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Rounders
1998 - R - 118 Mins.
Director: John Dahl
Producer: Ted Demme, Joel Stillerman
Written By: David Levien, Brian Koppelman
Starring: Matt Damon, Edward Norton, Gretchen Mol, Martin Landau, John Malkovich, John Turturro, Famke Janssen
Review by: Carl Langley
   

You're kidding me; Malkovich? Russian?
“Rounders” features two of my favorite actors, developed into matinee idols in their new-fledged careers and jampacked with talent. With that in mind, it is hard to state any arguments about John Dahl’s (“Red Rock West” and “The Last Seduction”) film starring Matt Damon, Edward Norton, John Malkovich, and John Turturro.

Damon, fresh off his success in “Good Will Hunting,” was rising to A-list status quickly and “Rounders” not only bolstered his rank, but also set the tone for his rhythmic, suave image he used in other films such as “Ocean’s Eleven” and “The Bourne Identity.” Norton, who had given the best performance of his career that same year in “American History X,” works well along side his co-star as Worm, who cannot get away from the lifestyle that once led him behind bars. Together, Damon and Norton constituted a powerful duo on screen and I hope they decide to work together in the near future.

The film begins with the narration of Mike McDermott (Matt Damon), a revolutionized gambler after losing his life savings to a Russian kingpin, Teddy KGB (John Malkovich), in a high stakes poker game. Now concentrated on his law degree and his future life with his girlfriend (Gretchen Mol), Mike does not even play poker for fun in order to kick the habit. But his best friend, Worm (Edward Norton), is released from prison and Mike meets him at the front gates with open arms. Worm is an avid card rogue and owes an encumbrance amount of money to bad people. Dragging his best friend into the mix, the troubles only escalades for Mike and Worm.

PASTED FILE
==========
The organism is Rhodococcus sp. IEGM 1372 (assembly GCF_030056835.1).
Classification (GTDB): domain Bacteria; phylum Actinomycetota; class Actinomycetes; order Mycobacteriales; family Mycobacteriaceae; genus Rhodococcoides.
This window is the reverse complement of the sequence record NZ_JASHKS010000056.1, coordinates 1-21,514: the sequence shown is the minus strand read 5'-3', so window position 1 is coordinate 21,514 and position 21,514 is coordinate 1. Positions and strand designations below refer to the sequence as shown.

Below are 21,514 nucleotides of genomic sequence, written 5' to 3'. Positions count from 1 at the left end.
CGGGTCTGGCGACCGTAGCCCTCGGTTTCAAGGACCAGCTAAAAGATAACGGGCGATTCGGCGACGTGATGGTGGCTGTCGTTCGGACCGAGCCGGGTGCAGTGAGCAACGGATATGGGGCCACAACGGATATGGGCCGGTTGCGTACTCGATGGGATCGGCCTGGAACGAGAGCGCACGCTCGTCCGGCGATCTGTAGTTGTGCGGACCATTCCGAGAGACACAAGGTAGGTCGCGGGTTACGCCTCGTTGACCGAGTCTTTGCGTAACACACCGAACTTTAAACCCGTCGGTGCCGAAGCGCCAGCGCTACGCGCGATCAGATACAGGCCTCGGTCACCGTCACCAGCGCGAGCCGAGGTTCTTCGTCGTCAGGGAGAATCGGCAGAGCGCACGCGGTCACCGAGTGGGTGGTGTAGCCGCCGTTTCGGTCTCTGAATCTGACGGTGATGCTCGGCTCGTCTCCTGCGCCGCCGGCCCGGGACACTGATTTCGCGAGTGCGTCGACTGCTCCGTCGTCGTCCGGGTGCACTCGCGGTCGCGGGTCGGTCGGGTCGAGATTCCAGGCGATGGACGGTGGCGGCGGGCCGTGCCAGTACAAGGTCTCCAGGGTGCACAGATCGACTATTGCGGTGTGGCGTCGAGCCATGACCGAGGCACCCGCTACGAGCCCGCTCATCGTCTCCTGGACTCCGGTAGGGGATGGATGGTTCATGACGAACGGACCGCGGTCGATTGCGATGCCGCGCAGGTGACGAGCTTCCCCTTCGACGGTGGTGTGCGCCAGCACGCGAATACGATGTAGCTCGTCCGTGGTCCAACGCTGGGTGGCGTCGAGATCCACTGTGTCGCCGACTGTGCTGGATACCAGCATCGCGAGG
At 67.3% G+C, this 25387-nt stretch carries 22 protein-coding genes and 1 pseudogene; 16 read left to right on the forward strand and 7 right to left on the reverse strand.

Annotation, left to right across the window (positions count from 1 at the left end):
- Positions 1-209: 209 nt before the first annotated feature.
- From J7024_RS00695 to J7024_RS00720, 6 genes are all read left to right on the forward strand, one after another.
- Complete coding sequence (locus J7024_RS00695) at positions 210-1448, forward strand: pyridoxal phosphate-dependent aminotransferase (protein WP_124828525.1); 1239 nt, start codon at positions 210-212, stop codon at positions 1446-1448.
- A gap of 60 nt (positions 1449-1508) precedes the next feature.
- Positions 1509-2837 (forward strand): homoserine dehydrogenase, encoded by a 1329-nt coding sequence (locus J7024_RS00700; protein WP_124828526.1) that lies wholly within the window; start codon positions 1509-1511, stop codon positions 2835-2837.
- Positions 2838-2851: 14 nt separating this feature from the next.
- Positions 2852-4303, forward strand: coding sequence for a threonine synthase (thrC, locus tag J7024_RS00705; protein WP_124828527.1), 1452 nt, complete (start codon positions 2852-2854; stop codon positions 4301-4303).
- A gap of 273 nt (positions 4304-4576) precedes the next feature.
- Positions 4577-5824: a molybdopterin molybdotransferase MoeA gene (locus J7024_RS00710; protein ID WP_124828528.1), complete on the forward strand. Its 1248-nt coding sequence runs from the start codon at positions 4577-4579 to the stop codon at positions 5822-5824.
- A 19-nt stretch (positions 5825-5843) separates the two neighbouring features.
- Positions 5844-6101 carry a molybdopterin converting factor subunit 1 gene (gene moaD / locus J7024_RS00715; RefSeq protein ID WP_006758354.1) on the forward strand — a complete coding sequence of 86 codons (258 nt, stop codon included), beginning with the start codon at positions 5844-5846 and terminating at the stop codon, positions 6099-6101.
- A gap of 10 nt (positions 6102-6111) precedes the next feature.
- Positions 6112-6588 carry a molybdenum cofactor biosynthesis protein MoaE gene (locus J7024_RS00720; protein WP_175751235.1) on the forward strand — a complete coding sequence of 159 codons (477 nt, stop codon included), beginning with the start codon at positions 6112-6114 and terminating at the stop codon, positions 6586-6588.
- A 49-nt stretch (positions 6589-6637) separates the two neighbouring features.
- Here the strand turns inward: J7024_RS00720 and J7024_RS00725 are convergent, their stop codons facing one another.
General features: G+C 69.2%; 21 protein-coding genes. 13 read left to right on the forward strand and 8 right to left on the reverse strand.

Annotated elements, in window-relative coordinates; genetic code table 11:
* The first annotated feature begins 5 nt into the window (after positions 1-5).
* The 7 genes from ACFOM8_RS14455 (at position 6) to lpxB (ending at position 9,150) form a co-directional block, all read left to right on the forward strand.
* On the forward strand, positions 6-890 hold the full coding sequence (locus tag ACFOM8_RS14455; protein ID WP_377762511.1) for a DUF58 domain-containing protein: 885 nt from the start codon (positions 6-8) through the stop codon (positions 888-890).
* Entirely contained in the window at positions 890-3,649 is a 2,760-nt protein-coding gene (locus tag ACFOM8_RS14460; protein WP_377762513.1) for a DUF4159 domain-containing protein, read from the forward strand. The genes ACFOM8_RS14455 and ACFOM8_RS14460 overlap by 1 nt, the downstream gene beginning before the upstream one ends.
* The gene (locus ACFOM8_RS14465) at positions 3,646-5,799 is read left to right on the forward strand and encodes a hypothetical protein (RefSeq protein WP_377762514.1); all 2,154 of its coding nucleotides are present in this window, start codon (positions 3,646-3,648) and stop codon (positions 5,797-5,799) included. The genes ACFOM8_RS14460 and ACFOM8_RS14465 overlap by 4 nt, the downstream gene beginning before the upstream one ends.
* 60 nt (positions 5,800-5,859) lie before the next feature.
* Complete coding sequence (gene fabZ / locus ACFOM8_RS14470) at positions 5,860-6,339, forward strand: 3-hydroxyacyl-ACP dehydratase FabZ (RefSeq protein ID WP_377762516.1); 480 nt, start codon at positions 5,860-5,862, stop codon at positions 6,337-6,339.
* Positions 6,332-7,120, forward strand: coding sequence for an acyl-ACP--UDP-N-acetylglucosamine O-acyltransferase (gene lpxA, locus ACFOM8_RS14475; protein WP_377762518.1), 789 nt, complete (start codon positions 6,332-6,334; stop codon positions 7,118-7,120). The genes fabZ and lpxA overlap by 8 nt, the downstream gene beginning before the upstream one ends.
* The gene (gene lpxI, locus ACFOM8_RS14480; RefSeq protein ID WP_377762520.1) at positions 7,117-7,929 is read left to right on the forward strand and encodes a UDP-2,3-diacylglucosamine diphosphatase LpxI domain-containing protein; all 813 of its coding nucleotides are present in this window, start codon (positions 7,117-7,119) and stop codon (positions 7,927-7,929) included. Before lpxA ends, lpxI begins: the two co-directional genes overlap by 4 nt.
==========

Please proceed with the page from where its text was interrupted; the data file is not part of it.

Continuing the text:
Even with warnings from his girlfriend and true friend Joey Knish (John Turturro), Mike vouches for Worm, saving him from intolerable pain or even death. But the deal is that they have to raise $15,000 in two days. This lures Mike back into his debt-filled world of poker, racing against time now to save both their lives. Pretty soon, Mike finds himself across the table from his best friend, desperately trying to win the money from the hands of state troopers, tourists in an Atlantic City casino, and his nemesis, KGB.

“Rounders” is very informative about the game of poker. It uses esoteric poker language and deals with the dangers of gambling. From the beginning, Mike is endowed as a skillfully sharp poker player, as it is portrayed in a game with judges. Even though he is not at the table, he tells each judge what they are holding in their hands. The climax of the film enrolls the viewers into the subculture world of poker, even if they have no knowledge about the game itself.

The film is directed by John Dahl, whose other noteworthy films include “Red Rock West” and “The Last Seduction.” This movie contains the old noir feeling attained when watching Dahl’s other films. The only bad asset of the film is the typical sports storyline – hero experiences devastation from enemy, and then battles them again in one big game at the end. From the beginning, it was easy to see that Mike and KGB would sit across from each other at the end, staring fiercely into each other’s eyes, guessing the next move of their opponent.

David Levien and Brian Koppleman’s screenplay features a simplistic, yet climatic story about playing the cards life deals you. Mike’s mentor, Abe Petrovsky (Martin Landau), states, “Our destiny chooses us.” It appears Mike’s destiny is poker, not becoming a lawyer. Petrovsky agrees to help Mike with his gambling debt because when he was younger, someone helped him become a lawyer instead of a rabbi (the relationship between these two characters is sadly undeveloped). If you can get over John Malkovich’s Russian accent and the unsharpened edges in the story, “Rounders” will lay out a full house for you.
 
Movie Guru Rating
Entertaining and well crafted.  May not be worth the price of a theater ticket, but a solid rental. Entertaining and well crafted.  May not be worth the price of a theater ticket, but a solid rental. Entertaining and well crafted.  May not be worth the price of a theater ticket, but a solid rental. Entertaining and well crafted.  May not be worth the price of a theater ticket, but a solid rental.
  3.5 out of 5 stars

 
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